Written as an account of an actual walk through the streets of Portland this January 9, after a single day of non-freezing snow-melting weather — one of Portland’s iciest weeks on record.
Portland is back to usual tonight. The rain is steady and the smell of donuts moves like an invisible steam through the streets. People hunch their shoulders and look down as they walk because it’s still cold from the freezing spell and no one uses an umbrella. I get off the bus at NW Couch and Naito, not far from the waterfront. There are tents set up along Naito, out in the rain, just feet from the yellow-lit shelter of an overpass. I don’t know why this is — some city rule? — and as I walk by, I catch a glimpse inside a few tents where zippers have been left open a little. Some have light in them.
It feels good on dry skin to be outside, after spending a week inside sick. I’ve spent hours in front of the computer. Today I read about the homeless crisis in Denver, where police are cracking down on encampments. There are articles everyday about the nationwide crisis, the majority reporting from Western cities with weather conditions more hospitable to homeless life.
In the Denver article, there were photos of the encampments. A kitten cuddled in blankets in one photo, framed by the small opening in the tent entry flap, and it looked cozy. Cozy, the thought entered my head. I read further about the woman who lived in the tent, with the kitten, and about her fear of people walking by at night. Anyone can get in her tent, if they want. The cold is only one fear. Cozy. Private embarrassments are a strange discomfort.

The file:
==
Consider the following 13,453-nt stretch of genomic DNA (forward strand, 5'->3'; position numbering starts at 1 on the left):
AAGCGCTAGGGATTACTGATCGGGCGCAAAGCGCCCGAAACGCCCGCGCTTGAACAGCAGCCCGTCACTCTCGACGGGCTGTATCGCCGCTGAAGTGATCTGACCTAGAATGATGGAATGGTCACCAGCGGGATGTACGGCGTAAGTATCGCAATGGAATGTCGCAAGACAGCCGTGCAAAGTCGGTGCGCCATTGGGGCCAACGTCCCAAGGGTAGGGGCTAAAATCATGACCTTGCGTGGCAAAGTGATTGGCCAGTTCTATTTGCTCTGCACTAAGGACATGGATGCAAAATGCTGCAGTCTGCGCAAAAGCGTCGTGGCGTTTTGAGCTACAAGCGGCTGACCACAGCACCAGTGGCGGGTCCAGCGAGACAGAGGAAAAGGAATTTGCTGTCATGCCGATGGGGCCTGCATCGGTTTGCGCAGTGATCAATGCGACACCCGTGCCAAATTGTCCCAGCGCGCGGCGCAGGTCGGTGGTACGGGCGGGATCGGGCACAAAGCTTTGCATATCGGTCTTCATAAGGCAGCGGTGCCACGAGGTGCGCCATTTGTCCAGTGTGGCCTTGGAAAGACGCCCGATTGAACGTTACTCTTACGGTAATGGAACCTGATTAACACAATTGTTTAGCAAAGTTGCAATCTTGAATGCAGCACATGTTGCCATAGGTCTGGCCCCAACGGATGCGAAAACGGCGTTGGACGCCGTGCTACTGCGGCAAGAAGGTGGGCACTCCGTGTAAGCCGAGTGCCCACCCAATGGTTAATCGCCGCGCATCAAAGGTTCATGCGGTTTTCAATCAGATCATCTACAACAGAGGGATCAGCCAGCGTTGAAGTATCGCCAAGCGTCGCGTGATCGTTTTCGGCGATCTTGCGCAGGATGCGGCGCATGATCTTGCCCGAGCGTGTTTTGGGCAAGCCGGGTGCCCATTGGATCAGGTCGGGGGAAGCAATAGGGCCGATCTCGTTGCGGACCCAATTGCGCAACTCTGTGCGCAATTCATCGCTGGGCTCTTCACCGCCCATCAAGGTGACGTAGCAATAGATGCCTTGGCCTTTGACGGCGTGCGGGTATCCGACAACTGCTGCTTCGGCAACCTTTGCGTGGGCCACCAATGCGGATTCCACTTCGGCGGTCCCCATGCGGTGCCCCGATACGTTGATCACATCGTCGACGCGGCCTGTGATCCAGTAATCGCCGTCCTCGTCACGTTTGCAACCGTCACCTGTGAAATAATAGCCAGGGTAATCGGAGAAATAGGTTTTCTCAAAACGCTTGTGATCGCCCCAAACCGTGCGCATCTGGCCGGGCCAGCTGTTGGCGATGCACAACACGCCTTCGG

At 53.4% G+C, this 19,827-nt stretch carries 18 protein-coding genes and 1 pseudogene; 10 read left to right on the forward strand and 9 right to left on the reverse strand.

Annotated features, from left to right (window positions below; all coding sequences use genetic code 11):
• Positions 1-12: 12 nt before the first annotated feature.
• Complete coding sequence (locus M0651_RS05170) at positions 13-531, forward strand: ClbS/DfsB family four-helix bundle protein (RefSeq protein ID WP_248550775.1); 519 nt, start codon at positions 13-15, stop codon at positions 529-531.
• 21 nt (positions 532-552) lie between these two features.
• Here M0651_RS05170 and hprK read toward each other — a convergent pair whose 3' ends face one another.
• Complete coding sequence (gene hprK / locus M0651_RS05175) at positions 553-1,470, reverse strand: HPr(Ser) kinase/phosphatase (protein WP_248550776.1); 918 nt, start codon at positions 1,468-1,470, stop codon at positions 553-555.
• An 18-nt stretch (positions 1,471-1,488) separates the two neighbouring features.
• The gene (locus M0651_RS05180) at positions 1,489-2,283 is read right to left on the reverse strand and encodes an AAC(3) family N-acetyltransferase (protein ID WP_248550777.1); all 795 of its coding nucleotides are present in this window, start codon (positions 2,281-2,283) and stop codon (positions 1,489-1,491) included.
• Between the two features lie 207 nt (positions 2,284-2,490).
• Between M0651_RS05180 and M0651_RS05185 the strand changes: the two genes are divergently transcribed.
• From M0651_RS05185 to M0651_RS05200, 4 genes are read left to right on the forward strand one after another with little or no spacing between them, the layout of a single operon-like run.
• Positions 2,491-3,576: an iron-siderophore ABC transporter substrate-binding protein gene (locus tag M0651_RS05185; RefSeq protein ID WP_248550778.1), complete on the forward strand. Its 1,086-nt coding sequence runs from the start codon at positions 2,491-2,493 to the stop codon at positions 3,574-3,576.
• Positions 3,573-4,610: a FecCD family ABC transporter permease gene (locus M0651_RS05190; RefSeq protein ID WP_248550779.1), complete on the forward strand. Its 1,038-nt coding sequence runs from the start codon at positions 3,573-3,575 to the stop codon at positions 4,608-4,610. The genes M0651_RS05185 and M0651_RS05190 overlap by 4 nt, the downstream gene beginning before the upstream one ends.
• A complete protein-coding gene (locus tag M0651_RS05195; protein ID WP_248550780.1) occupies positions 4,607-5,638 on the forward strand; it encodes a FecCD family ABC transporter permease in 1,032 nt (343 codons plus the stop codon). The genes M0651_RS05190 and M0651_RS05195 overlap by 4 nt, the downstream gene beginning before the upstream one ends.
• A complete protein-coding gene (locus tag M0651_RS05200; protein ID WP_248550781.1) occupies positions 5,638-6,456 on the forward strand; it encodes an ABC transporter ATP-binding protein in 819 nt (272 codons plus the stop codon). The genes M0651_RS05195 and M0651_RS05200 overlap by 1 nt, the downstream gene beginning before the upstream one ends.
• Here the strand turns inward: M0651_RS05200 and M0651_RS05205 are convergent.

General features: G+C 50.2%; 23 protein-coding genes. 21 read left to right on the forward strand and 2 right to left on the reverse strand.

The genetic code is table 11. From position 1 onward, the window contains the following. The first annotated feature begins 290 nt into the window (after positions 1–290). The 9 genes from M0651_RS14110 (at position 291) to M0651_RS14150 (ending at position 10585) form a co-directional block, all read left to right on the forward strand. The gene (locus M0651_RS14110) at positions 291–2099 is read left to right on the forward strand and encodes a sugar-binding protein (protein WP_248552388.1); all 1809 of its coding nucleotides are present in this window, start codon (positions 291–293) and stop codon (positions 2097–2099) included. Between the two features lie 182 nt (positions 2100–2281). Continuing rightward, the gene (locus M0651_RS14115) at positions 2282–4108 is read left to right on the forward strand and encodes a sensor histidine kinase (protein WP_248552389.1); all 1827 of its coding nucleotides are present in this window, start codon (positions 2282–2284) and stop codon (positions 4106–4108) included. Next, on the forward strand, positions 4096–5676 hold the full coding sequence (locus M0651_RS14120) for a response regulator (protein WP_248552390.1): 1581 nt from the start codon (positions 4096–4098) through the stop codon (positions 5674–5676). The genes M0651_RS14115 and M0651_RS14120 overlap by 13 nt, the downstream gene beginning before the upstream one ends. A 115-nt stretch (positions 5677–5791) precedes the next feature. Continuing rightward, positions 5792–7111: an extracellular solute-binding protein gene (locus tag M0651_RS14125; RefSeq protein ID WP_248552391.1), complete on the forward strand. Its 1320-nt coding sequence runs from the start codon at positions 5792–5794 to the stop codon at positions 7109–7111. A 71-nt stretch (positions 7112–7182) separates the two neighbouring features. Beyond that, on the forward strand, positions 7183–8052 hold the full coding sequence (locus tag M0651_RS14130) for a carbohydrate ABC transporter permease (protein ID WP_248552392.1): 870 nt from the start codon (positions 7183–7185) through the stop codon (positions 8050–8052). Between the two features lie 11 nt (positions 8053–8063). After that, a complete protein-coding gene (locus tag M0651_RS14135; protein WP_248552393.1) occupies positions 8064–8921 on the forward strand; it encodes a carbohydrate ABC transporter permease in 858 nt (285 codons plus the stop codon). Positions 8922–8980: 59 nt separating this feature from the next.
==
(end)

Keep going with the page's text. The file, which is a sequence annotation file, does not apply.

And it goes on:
On the bus on my iPhone I read that a woman died over the weekend here in Portland, in the snowstorm this past weekend. She was last seen taking off her clothes in a parking garage. It was 27 degrees at one point on Saturday. The article said she had been late to pay something like $330 and was evicted months ago. She was 52 years old. Before the eviction, she declined services and help form the housing organization. She died of hypothermia in that parking garage.
I walk under the Burnside Bridge. I love this part of Portland, ground rails and cobblestones and few signs for anything. At the Max Station under there, a skinny girl smokes and I can see one strip of belly exposed between several open coat layers. She’s telling a guy a story. He stands squarely in front of her, his legs wide like a football player. He’s still as she flails.
a skinny girl smokes and I can see one strip of belly exposed between several open coat layers.
Another woman down the way in one thick coat, covers her face with a mask. I wonder if this is because it smells of urine down here sometimes. It doesn’t tonight, the snow or cold washed it away, or something. I keep walking up Couch St through the empty park blocks, patches of dark green, the cars rounding them, with their lights like intermittent searching spotlights. No one there looks like they’re being searched for.